Wednesday, May 28, 2014

Van Gogh in Post-Its

It seems that every year I try to do something ridiculous in the name of mathematics. Last year, my students and I created a humongous triangle out of toothpicks. This year, I wanted to do something a little prettier, and so, I decided to create a Post-It mural of Vincent Van Gogh's Starry Night on my classroom windows.

Students were tasked with calculating how many Post-Its would be required to cover the windows and approximately how long it would take me to finish. They were supplied with the following information:
  • Each Post-It is 3 inches by 3 inches.
  • There are seven windows. Each window is 45.5 inches wide and 80.5 inches tall.
  • I can place 17 Post-Its on the window in 2 minutes.
After school that day, I got started on the windows. I started at 3:45 and finished at 9:15 that night. I placed 2,730 Post-Its on the windows. When I got home, I created the time lapse video below to show the students the very next day. (This was created using an App called "Lapse It". It's very easy to use and costs only $1.99.)

Van Gogh's Starry Night in Post Its from Nathan Kraft on Vimeo.

Many people have asked how I created this. I took the original painting and fit it to a grid I made on Excel. I then looked at each individual grid space and decided what color each should be. This was a little tricky as it is not easy to show good definition in Post-Its. You can see the side by side of what I created in Excel below.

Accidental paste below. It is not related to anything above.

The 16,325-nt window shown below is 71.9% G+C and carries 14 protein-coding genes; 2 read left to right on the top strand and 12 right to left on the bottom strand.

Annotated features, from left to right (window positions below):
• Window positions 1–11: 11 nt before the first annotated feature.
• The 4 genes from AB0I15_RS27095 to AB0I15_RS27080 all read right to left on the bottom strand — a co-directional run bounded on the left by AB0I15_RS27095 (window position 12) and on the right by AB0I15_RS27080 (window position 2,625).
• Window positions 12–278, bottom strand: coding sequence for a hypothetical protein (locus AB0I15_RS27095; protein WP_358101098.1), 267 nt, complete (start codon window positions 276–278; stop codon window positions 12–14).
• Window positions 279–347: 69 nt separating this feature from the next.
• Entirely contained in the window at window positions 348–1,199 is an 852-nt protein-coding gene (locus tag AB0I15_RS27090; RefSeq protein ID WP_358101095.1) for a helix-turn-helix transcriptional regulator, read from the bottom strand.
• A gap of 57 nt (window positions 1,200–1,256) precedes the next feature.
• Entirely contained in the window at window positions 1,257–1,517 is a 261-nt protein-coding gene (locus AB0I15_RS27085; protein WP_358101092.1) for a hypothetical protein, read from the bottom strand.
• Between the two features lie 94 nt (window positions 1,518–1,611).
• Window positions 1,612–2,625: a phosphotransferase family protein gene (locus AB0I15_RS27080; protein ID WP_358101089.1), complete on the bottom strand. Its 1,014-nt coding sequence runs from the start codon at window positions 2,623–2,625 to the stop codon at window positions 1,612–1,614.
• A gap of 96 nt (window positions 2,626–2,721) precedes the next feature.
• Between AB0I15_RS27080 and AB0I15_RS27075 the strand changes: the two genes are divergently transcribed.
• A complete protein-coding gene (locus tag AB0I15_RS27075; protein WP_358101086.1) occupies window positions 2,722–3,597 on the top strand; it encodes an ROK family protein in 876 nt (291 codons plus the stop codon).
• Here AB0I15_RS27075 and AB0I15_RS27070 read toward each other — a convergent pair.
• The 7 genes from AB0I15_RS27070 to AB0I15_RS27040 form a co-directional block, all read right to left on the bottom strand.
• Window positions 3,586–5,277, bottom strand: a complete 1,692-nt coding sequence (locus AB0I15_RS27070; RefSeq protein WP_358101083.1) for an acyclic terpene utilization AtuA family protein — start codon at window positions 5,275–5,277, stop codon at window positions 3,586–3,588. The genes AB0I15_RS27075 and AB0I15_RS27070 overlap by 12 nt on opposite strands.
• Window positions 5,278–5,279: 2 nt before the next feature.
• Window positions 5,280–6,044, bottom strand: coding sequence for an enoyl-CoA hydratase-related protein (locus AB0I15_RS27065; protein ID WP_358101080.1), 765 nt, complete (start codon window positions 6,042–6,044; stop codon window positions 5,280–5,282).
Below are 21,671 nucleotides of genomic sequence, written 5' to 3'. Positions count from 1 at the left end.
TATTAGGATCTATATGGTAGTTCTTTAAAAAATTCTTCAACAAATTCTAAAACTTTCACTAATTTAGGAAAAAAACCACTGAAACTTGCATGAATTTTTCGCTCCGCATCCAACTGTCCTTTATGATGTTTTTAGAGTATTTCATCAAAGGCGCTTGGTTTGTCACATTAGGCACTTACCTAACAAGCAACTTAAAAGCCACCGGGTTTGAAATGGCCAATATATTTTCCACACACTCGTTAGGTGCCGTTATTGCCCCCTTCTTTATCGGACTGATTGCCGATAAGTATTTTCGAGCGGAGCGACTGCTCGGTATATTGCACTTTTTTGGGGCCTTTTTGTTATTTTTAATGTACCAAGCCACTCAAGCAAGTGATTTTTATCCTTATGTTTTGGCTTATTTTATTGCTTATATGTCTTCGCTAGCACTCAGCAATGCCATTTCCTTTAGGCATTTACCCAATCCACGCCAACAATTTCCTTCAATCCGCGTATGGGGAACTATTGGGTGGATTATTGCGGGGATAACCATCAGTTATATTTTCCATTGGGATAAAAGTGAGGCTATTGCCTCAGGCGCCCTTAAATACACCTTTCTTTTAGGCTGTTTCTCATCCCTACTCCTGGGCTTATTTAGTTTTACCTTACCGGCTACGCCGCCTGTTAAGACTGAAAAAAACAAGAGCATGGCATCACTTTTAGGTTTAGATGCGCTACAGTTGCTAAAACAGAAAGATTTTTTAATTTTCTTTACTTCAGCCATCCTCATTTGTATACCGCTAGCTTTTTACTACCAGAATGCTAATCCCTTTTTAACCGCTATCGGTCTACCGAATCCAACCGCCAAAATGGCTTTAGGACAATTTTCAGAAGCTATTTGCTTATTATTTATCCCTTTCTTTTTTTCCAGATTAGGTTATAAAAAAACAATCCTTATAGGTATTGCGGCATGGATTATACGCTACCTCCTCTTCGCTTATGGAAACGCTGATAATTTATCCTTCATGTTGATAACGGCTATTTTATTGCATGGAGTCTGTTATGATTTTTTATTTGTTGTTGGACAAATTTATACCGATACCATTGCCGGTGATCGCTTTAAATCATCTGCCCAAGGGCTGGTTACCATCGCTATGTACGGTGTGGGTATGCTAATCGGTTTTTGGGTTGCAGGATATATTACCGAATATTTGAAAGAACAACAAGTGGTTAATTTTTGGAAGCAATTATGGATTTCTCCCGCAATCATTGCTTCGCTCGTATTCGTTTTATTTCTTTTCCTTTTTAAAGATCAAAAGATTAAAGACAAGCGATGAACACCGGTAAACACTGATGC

The other challenge was trying to pick the right color for each space, as Post-Its are only available in so many colors. There are nine colors shown here: black, white, gold, yellow, dark blue, light blue, lavender, orange, and hot pink.

The best part of this project was that the Post-Its gave the windows a stained-glass effect. The two pictures below are taken inside with the lights off and outside with the lights on at night. And after a month, the mural is still intact. Not one Post-It has fallen down.

Finally, I'd like to thank Andrew Stadel who was partly responsible for inspiring me to do this through his File Cabinet lesson. And a special thanks to Blair Miller who tweeted that mine is better.


  1. I am just starting to explore 3-Act Tasks. Thank you for this! Great things are going on in mathematics with 3-Acts, noticing and wondering, and estimation. Thanks to you, Dan Meyer, Robert Kaplinsky, Graham Fletcher, Joe Schwartz, Andrew Stadel, Mike Wiernicki, and others. You all are the Beats of math.